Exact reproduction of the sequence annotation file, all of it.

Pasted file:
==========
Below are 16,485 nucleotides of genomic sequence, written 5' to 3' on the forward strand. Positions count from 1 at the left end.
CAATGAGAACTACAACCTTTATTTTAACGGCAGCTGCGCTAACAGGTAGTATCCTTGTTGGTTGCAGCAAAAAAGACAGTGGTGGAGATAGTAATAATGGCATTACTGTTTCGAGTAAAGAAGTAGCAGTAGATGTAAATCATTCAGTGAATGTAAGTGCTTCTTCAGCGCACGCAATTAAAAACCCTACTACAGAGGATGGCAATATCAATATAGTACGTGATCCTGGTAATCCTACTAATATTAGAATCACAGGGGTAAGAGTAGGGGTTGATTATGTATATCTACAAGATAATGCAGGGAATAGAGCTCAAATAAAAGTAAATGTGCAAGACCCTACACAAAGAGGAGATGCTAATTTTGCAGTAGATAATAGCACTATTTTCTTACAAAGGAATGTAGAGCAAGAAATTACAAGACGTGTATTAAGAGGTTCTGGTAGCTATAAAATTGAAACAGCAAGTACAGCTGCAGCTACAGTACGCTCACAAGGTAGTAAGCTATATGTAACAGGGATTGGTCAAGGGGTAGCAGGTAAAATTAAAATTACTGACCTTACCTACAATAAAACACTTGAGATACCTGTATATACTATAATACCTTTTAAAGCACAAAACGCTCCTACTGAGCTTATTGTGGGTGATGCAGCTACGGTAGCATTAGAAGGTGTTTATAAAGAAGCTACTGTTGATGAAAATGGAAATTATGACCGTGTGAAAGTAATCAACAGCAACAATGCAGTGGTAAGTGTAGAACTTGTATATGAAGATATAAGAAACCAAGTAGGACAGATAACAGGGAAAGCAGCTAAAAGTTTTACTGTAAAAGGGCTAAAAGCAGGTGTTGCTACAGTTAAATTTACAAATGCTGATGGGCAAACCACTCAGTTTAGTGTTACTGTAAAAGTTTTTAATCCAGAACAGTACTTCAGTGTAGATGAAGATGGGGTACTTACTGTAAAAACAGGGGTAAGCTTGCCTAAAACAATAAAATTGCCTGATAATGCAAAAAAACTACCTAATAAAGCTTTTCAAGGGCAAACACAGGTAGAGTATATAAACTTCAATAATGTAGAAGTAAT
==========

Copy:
Below are 16,485 nucleotides of genomic sequence, written 5' to 3' on the forward strand. Positions count from 1 at the left end.
CAATGAGAACTACAACCTTTATTTTAACGGCAGCTGCGCTAACAGGTAGTATCCTTGTTGGTTGCAGCAAAAAAGACAGTGGTGGAGATAGTAATAATGGCATTACTGTTTCGAGTAAAGAAGTAGCAGTAGATGTAAATCATTCAGTGAATGTAAGTGCTTCTTCAGCGCACGCAATTAAAAACCCTACTACAGAGGATGGCAATATCAATATAGTACGTGATCCTGGTAATCCTACTAATATTAGAATCACAGGGGTAAGAGTAGGGGTTGATTATGTATATCTACAAGATAATGCAGGGAATAGAGCTCAAATAAAAGTAAATGTGCAAGACCCTACACAAAGAGGAGATGCTAATTTTGCAGTAGATAATAGCACTATTTTCTTACAAAGGAATGTAGAGCAAGAAATTACAAGACGTGTATTAAGAGGTTCTGGTAGCTATAAAATTGAAACAGCAAGTACAGCTGCAGCTACAGTACGCTCACAAGGTAGTAAGCTATATGTAACAGGGATTGGTCAAGGGGTAGCAGGTAAAATTAAAATTACTGACCTTACCTACAATAAAACACTTGAGATACCTGTATATACTATAATACCTTTTAAAGCACAAAACGCTCCTACTGAGCTTATTGTGGGTGATGCAGCTACGGTAGCATTAGAAGGTGTTTATAAAGAAGCTACTGTTGATGAAAATGGAAATTATGACCGTGTGAAAGTAATCAACAGCAACAATGCAGTGGTAAGTGTAGAACTTGTATATGAAGATATAAGAAACCAAGTAGGACAGATAACAGGGAAAGCAGCTAAAAGTTTTACTGTAAAAGGGCTAAAAGCAGGTGTTGCTACAGTTAAATTTACAAATGCTGATGGGCAAACCACTCAGTTTAGTGTTACTGTAAAAGTTTTTAATCCAGAACAGTACTTCAGTGTAGATGAAGATGGGGTACTTACTGTAAAAACAGGGGTAAGCTTGCCTAAAACAATAAAATTGCCTGATAATGCAAAAAAACTACCTAATAAAGCTTTTCAAGGGCAAACACAGGTAGAGTATATAAACTTCAATAATGTAGAAGTAAT